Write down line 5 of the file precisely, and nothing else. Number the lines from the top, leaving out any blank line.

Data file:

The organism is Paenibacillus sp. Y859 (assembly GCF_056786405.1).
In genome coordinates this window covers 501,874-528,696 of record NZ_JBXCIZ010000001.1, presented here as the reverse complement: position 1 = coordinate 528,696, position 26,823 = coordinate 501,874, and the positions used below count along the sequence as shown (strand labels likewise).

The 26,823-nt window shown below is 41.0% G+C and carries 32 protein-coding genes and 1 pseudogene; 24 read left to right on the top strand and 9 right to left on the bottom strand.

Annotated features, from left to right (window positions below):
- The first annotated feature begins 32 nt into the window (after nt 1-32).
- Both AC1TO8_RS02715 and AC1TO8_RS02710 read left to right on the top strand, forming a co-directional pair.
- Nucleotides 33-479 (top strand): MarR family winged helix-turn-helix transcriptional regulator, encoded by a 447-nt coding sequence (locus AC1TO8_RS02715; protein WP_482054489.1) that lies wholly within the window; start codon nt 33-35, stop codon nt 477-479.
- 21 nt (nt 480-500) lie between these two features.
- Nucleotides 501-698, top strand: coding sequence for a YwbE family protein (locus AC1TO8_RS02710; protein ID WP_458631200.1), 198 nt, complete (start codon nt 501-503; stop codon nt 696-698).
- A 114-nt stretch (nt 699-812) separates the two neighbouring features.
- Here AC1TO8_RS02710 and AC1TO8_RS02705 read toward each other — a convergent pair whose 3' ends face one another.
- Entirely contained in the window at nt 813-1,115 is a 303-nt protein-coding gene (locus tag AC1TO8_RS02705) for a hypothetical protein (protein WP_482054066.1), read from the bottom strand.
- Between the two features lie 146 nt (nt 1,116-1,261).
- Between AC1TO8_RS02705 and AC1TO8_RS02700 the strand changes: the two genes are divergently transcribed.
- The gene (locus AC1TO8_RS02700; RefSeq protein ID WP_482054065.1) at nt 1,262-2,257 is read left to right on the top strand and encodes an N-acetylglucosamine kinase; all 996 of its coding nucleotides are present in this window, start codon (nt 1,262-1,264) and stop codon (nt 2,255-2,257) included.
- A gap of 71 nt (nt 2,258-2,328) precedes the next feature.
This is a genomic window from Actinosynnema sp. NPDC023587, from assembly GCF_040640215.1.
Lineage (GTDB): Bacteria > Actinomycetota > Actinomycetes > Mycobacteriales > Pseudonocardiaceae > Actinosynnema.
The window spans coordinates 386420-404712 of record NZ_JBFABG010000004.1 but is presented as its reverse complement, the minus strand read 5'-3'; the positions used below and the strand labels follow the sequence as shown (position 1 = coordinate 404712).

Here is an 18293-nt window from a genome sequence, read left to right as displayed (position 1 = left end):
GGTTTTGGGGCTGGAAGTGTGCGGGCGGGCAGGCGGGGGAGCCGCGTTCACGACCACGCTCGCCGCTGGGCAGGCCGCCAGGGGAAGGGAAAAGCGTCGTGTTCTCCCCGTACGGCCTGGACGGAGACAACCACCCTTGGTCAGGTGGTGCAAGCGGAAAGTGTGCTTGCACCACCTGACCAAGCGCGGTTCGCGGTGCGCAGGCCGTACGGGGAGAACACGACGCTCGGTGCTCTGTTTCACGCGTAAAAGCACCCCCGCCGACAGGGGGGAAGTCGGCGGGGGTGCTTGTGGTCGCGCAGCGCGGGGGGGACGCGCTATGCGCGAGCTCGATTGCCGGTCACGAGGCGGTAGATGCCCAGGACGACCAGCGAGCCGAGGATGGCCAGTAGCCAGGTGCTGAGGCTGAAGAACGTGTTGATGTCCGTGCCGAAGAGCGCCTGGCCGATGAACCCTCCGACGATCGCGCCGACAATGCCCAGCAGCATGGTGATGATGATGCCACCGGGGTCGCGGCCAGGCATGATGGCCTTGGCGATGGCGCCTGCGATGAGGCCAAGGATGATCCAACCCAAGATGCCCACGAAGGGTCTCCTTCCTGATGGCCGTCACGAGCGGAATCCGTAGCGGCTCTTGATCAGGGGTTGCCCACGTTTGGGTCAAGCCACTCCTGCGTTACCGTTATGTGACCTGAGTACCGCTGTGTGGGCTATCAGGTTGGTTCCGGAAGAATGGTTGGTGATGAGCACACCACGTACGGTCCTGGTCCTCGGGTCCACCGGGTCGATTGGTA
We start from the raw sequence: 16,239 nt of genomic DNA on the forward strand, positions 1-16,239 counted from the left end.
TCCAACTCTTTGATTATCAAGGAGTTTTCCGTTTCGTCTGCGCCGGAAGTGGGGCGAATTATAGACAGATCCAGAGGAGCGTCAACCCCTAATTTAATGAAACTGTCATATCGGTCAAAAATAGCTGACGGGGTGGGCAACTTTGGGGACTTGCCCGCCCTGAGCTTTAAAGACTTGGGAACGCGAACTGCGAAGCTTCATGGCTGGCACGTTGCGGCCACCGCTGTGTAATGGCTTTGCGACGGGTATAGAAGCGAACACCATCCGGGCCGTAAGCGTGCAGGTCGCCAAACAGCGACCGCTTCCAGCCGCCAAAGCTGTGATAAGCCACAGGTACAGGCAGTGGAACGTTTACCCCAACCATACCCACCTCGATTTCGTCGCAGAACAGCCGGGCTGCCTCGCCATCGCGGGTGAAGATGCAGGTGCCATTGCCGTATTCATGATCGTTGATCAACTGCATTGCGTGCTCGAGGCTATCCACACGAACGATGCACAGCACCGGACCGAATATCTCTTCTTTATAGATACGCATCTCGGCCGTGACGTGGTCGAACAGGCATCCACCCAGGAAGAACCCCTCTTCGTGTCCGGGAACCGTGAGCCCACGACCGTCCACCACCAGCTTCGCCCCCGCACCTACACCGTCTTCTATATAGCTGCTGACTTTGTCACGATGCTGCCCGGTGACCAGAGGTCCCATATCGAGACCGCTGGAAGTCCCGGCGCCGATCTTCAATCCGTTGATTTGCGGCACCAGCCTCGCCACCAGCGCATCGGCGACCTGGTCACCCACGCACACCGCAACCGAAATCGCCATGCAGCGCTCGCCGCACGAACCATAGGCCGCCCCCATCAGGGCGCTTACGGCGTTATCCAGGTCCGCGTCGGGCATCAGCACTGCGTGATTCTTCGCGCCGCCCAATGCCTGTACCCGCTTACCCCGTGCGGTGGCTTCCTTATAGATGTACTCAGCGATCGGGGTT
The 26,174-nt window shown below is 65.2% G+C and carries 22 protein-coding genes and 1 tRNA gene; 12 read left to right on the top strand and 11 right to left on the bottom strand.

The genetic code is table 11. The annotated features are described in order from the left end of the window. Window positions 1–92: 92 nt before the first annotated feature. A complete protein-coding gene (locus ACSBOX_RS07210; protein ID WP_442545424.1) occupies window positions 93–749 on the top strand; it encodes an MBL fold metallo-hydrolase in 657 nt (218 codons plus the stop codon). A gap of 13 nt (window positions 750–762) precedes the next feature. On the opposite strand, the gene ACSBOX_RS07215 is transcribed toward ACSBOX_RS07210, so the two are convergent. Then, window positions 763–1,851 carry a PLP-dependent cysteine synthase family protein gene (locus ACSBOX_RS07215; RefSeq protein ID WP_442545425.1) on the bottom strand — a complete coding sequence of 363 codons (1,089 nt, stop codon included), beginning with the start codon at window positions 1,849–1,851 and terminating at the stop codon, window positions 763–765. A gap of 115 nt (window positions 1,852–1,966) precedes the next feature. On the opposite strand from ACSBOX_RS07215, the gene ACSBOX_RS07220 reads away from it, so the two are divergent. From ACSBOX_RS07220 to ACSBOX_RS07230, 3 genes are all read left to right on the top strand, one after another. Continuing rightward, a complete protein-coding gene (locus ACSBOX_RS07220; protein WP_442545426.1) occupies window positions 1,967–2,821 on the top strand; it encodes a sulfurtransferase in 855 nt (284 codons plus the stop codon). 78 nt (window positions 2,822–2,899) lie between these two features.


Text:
- The first annotated feature begins 32 nt into the window (after nt 1-32).